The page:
A last chance for a better life
On a warm summer morning, Julia is seated in her kitchen, watching a small flatscreen on a kitchen counter. Julia, 10, smiled as she watched pictures of her family. Meanwhile, her mother Lisa, rummaged through a black and white square bag loaded with pills and bottles. It’s Julia’s morning routine. A pill crusher is used to grind up the medication. According to Lisa, 11 pills are needed in the morning, more at night.
Lisa and Julia are using pseudonyms for privacy reasons.
According to Lisa, Julia is thin for her age because she never has an appetite, something Lisa claimed is a side effect from all the medication. But Lisa said the pills do very little to get her daughter through the day.
An hour after she took her medicine, Julia wanted to go to a friend’s house to see a dog named Wrigley. But she didn’t walk to the door to leave. Julia sat frozen on the couch and just stared straight ahead. All of a sudden, Julia screamed “Wrigley! I want to see Wrigley!”
She did this for about 10 minutes straight. As she screamed, she leaned forward as her arms and legs stiffened. It was as if she was restrained by some kind of invisible rope.
Lisa said her daughter’s epilepsy isn’t the kind which manifests in convulsions. Julia’s epilepsy renders her almost motionless. She cried with no tears. This type of seizure can happen at least once a day, sometimes more often at school.
“When we have bad days, they’re very bad. I can be crying, the caregiver is crying,” said Lisa with a sigh. “Because we can’t do anything to help her.”
Julia has cerebral palsy and epilepsy. While there’s no cure for either, epilepsy is one of 40 illnesses approved in Illinois to be treated with medical marijuana.
To get it for her daughter, Lisa will have to fill out a nine-page application, including a form signed by Lisa’s doctor saying she’d benefit from using the drug. Because Julia is a minor, Lisa will get fingerprinted. Many have said that requirement likens them to criminals. I asked Lisa if she’s ever thought about doing what hundreds of families have done: moving to Colorado for a special strain of marijuana many say reduces seizures.
“On bad days, yes, I have,” said Lisa. “But my help is here. My family is here.”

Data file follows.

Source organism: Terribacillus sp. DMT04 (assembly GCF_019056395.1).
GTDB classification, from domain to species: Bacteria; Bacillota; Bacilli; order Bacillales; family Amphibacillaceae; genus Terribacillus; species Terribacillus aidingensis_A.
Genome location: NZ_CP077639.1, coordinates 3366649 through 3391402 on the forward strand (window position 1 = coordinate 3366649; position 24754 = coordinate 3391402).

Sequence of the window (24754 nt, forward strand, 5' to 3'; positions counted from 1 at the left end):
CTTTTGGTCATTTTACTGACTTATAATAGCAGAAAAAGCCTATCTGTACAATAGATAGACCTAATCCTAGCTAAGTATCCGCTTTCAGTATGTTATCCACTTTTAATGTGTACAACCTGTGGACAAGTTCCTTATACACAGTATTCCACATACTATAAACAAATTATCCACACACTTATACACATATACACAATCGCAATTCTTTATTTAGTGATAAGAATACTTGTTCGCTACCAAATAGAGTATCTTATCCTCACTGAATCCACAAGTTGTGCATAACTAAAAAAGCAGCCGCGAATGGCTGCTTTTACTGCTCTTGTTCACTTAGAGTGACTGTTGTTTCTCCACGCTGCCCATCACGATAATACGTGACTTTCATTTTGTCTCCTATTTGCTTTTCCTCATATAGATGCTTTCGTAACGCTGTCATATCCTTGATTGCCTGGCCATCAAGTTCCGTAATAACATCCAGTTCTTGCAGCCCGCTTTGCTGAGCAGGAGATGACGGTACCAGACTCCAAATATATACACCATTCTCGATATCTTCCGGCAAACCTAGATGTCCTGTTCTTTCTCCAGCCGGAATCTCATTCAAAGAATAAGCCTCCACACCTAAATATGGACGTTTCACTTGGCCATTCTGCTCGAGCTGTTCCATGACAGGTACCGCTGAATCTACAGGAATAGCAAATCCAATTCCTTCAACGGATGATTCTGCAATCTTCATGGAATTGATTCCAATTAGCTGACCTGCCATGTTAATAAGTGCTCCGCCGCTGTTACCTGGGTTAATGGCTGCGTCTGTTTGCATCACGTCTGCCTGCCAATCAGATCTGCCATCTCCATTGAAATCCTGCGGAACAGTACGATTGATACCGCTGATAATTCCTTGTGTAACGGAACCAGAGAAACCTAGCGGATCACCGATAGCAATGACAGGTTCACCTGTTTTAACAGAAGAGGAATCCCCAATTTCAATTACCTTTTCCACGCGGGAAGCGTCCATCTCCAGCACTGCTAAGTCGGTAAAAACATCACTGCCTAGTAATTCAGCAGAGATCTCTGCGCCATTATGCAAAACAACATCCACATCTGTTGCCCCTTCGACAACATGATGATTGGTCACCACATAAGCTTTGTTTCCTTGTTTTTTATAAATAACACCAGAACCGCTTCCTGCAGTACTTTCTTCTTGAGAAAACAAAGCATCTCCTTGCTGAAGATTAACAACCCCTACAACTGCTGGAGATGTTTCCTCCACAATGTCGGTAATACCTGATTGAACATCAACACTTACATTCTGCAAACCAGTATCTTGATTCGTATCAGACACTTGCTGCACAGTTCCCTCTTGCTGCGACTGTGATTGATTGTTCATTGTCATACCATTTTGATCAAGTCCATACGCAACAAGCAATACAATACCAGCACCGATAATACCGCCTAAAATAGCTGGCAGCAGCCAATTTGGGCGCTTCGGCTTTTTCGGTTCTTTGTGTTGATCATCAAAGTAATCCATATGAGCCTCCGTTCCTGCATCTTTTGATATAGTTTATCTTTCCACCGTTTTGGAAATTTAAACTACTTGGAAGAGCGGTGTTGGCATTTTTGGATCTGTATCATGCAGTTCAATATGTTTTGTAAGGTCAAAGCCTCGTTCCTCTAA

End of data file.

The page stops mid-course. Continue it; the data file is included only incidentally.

If Julia can use medical marijuana, Lisa hopes she can get it at one of the state’s 60 licensed dispensaries in or near her home in McHenry County. Lisa is prepared to get a second opinion if her daughter’s doctor doesn’t approve.
“Because I would like to see all these medicines diminish and cut back. I mean they have horrible side effects.”
Everything from rashes to liver damage and even blindness. For Lisa, and countless others, what some in the medical profession think about using pot to treat serious illnesses has little influence on their decision. The American Medical Association discourages the use of cannabis. But the Epilepsy Foundation of Greater Chicago has come out in support of using medical marijuana. There are approximately 130,000 people in the Chicago metro area who suffer from epilepsy. Around 30,000 of them are children.
“There are members of our professional advisory board that kind of felt along the same way that some parents felt (that) trying CBD oil could, in no event, be any worse than what they’re already going through,” said Kurt Florian, CEO of the Epilepsy Foundation of Greater Chicago. “Given the successes we’ve been hearing about, it would make sense to give it a try.”
The strain of marijuana known to reduce seizures is called Charlotte’s Web. It’s named after a Colorado girl whose family fought to use it. It has little to no THC levels, the hallucinogenic property in marijuana. But it’s high in cannabidiol or CBDs, the component said to reduce the number of seizures.
“We had very motivated parents who had kids having anywhere from 100 to 1,000 seizures a day,” Florian said. “And witnessing the devastating impact those seizures were having on their children, we’d love to see marijuana, CBD oil available in Illinois.”
If the American Medical Association is opposed to it and the Epilepsy Foundation supports for it, an organization representing more than 140 thousand doctors, is somewhere in the middle. The American College of Physicians doesn’t advocate using outright. But it wants more research to see whether it helps. Dr. David Fleming is the organization’s president.
“What we’re attempting to garner is a better handle on that data,” said Fleming. “A handle on the science. So that we can advise our patients more effectively.”
To do that, the federal government has to declassify the drug, now listed as a Schedule 1. That’s in the same category as heroin. That restructuring could be more than a decade away. But some people aren’t waiting years to get medical marijuana. Some aren’t even waiting until next spring when it would be available in Illinois.
“Mike” from Rockford has traveled to Colorado a few times to get the prized CBD oil for his son, who suffers from autism and epilepsy. Mike doesn’t want his real name used. He knows he broke a few laws that carry prison time if caught. When I bring up the consequences, he shrugged his shoulders, unfazed.
“We’re not breaking any laws so that we can enrich ourselves,” said Mike. “It’s not harmful to nobody if it’s going to help him.”